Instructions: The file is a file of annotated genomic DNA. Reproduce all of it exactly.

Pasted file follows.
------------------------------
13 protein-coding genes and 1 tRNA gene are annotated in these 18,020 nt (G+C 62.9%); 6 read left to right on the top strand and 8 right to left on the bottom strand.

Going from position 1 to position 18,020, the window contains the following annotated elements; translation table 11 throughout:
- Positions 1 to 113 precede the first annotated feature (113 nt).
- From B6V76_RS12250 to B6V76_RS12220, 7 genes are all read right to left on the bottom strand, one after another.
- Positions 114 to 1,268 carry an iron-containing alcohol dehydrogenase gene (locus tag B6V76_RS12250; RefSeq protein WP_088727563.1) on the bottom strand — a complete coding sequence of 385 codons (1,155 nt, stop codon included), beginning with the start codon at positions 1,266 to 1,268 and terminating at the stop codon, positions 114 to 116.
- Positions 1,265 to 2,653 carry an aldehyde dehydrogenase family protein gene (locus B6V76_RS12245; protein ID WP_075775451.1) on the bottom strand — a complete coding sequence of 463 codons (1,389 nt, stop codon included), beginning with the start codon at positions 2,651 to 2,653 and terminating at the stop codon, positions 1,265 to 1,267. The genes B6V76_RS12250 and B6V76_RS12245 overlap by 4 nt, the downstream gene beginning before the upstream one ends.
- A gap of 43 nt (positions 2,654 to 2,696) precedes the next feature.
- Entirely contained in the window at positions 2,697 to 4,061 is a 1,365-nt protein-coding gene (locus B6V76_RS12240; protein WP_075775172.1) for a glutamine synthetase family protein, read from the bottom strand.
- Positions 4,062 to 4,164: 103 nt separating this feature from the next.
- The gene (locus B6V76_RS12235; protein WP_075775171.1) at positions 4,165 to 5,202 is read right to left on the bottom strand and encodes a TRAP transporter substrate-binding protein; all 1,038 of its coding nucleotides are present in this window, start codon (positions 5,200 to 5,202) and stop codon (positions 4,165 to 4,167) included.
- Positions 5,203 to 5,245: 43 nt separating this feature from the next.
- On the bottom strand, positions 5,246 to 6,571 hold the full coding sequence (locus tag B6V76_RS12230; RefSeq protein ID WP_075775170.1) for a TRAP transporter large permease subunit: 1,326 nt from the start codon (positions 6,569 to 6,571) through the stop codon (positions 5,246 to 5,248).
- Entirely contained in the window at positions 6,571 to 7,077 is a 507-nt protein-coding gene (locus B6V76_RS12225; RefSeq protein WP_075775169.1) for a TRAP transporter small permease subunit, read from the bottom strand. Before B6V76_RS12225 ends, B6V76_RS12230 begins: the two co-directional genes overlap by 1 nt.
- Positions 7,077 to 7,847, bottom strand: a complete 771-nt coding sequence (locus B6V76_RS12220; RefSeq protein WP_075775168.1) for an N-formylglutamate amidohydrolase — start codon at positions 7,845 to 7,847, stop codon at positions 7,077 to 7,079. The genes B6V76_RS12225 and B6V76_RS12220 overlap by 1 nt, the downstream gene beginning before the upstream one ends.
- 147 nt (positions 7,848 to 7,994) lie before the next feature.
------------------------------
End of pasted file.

13 protein-coding genes and 1 tRNA gene are annotated in these 18,020 nt (G+C 62.9%); 6 read left to right on the top strand and 8 right to left on the bottom strand.

Going from position 1 to position 18,020, the window contains the following annotated elements; translation table 11 throughout:
- Positions 1 to 113 precede the first annotated feature (113 nt).
- From B6V76_RS12250 to B6V76_RS12220, 7 genes are all read right to left on the bottom strand, one after another.
- Positions 114 to 1,268 carry an iron-containing alcohol dehydrogenase gene (locus tag B6V76_RS12250; RefSeq protein WP_088727563.1) on the bottom strand — a complete coding sequence of 385 codons (1,155 nt, stop codon included), beginning with the start codon at positions 1,266 to 1,268 and terminating at the stop codon, positions 114 to 116.
- Positions 1,265 to 2,653 carry an aldehyde dehydrogenase family protein gene (locus B6V76_RS12245; protein ID WP_075775451.1) on the bottom strand — a complete coding sequence of 463 codons (1,389 nt, stop codon included), beginning with the start codon at positions 2,651 to 2,653 and terminating at the stop codon, positions 1,265 to 1,267. The genes B6V76_RS12250 and B6V76_RS12245 overlap by 4 nt, the downstream gene beginning before the upstream one ends.
- A gap of 43 nt (positions 2,654 to 2,696) precedes the next feature.
- Entirely contained in the window at positions 2,697 to 4,061 is a 1,365-nt protein-coding gene (locus B6V76_RS12240; protein WP_075775172.1) for a glutamine synthetase family protein, read from the bottom strand.
- Positions 4,062 to 4,164: 103 nt separating this feature from the next.
- The gene (locus B6V76_RS12235; protein WP_075775171.1) at positions 4,165 to 5,202 is read right to left on the bottom strand and encodes a TRAP transporter substrate-binding protein; all 1,038 of its coding nucleotides are present in this window, start codon (positions 5,200 to 5,202) and stop codon (positions 4,165 to 4,167) included.
- Positions 5,203 to 5,245: 43 nt separating this feature from the next.
- On the bottom strand, positions 5,246 to 6,571 hold the full coding sequence (locus tag B6V76_RS12230; RefSeq protein ID WP_075775170.1) for a TRAP transporter large permease subunit: 1,326 nt from the start codon (positions 6,569 to 6,571) through the stop codon (positions 5,246 to 5,248).
- Entirely contained in the window at positions 6,571 to 7,077 is a 507-nt protein-coding gene (locus B6V76_RS12225; RefSeq protein WP_075775169.1) for a TRAP transporter small permease subunit, read from the bottom strand. Before B6V76_RS12225 ends, B6V76_RS12230 begins: the two co-directional genes overlap by 1 nt.
- Positions 7,077 to 7,847, bottom strand: a complete 771-nt coding sequence (locus B6V76_RS12220; RefSeq protein WP_075775168.1) for an N-formylglutamate amidohydrolase — start codon at positions 7,845 to 7,847, stop codon at positions 7,077 to 7,079. The genes B6V76_RS12225 and B6V76_RS12220 overlap by 1 nt, the downstream gene beginning before the upstream one ends.
- 147 nt (positions 7,848 to 7,994) lie before the next feature.